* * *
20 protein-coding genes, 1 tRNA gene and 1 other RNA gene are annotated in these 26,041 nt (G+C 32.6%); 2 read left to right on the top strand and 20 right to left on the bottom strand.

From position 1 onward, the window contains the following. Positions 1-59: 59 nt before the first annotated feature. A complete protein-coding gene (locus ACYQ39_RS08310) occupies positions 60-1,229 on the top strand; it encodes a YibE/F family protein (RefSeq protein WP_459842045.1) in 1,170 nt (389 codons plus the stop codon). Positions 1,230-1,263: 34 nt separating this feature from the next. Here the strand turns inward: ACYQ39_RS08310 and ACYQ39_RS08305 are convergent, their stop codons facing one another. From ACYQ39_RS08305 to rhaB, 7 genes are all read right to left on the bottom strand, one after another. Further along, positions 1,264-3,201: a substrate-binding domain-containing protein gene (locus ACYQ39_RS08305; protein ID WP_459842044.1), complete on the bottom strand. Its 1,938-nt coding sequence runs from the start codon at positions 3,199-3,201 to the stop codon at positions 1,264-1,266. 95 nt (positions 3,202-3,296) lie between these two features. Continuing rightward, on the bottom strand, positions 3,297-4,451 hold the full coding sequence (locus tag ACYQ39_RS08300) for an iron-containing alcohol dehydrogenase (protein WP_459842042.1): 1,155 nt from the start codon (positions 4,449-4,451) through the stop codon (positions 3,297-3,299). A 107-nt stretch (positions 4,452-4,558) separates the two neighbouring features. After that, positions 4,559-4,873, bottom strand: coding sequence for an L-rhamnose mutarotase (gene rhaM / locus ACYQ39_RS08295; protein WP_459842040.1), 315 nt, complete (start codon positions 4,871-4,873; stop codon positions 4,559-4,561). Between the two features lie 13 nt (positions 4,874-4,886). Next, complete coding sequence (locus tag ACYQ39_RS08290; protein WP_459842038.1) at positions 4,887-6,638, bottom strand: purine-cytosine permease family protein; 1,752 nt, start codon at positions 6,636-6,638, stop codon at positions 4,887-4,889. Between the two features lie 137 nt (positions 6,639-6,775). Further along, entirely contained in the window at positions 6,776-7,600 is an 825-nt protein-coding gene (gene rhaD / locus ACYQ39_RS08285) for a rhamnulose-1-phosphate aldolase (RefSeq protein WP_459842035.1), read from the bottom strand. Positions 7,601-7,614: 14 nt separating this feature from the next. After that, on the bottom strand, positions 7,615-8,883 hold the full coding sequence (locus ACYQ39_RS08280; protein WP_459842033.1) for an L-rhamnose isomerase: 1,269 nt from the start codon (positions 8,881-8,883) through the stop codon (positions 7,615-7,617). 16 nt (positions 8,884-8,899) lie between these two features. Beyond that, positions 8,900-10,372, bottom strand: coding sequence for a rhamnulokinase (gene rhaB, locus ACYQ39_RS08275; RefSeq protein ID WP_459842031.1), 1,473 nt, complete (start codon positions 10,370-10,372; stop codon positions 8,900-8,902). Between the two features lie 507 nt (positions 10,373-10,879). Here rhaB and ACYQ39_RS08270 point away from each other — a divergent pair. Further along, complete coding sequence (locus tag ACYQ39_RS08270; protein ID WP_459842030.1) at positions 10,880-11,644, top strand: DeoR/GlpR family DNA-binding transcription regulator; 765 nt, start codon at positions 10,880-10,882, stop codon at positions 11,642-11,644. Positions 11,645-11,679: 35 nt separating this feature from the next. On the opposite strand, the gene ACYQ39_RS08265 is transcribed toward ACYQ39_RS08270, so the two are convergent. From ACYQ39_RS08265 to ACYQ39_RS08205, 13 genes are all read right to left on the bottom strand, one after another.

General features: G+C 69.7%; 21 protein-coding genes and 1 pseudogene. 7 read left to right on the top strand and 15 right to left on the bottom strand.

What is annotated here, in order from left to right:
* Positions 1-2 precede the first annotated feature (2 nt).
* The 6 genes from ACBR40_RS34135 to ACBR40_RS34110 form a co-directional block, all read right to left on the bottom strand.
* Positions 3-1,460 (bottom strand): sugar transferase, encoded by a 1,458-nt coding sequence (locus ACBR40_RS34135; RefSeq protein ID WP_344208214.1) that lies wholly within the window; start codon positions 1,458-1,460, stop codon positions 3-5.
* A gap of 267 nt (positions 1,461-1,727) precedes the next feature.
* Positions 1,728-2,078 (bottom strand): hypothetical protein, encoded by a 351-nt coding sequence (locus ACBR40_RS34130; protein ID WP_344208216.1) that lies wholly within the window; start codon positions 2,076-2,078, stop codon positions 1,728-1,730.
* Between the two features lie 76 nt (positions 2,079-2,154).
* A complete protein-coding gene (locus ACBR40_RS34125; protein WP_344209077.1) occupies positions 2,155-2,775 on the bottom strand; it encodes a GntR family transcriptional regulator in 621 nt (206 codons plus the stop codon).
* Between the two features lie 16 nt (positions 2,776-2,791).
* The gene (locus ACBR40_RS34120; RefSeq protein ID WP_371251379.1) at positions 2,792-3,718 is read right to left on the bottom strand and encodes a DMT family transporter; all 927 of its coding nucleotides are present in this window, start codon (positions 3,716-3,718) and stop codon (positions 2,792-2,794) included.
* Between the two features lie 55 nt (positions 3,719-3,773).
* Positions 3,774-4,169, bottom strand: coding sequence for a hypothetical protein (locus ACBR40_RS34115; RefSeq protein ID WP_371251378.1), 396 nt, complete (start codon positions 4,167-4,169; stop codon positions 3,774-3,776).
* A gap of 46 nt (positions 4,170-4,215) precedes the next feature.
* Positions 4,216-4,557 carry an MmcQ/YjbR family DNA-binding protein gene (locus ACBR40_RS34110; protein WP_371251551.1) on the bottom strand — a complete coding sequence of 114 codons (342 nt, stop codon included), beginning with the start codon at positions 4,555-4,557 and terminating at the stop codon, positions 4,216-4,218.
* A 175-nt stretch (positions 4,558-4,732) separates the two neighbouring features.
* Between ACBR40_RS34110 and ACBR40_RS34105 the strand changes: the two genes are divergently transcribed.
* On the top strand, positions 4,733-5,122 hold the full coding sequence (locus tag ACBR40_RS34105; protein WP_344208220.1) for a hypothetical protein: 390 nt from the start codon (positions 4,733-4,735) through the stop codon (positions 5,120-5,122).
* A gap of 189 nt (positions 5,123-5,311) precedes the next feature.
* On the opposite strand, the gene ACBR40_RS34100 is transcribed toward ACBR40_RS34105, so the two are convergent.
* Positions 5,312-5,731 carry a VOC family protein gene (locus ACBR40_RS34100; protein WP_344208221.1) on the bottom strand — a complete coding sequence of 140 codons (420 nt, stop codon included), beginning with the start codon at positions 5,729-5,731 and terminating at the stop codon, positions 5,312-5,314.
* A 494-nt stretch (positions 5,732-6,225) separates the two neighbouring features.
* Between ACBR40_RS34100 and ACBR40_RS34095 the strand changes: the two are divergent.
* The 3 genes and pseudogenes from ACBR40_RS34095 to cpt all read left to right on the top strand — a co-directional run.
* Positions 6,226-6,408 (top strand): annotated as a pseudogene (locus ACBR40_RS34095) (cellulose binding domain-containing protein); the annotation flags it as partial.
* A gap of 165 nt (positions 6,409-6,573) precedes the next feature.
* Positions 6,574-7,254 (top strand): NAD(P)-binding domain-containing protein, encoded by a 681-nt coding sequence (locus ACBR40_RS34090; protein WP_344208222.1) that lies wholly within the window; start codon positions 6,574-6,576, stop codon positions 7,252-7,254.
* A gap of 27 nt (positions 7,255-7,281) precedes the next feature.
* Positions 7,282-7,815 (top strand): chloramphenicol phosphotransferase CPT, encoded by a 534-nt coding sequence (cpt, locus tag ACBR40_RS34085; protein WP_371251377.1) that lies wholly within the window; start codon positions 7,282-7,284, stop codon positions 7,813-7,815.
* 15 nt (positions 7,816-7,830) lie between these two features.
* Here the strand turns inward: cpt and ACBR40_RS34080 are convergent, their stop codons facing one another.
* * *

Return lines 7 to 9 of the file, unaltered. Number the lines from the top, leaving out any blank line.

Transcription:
* Positions 3-1,460 (bottom strand): sugar transferase, encoded by a 1,458-nt coding sequence (locus ACBR40_RS34135; RefSeq protein ID WP_344208214.1) that lies wholly within the window; start codon positions 1,458-1,460, stop codon positions 3-5.
* A gap of 267 nt (positions 1,461-1,727) precedes the next feature.
* Positions 1,728-2,078 (bottom strand): hypothetical protein, encoded by a 351-nt coding sequence (locus ACBR40_RS34130; protein ID WP_344208216.1) that lies wholly within the window; start codon positions 2,076-2,078, stop codon positions 1,728-1,730.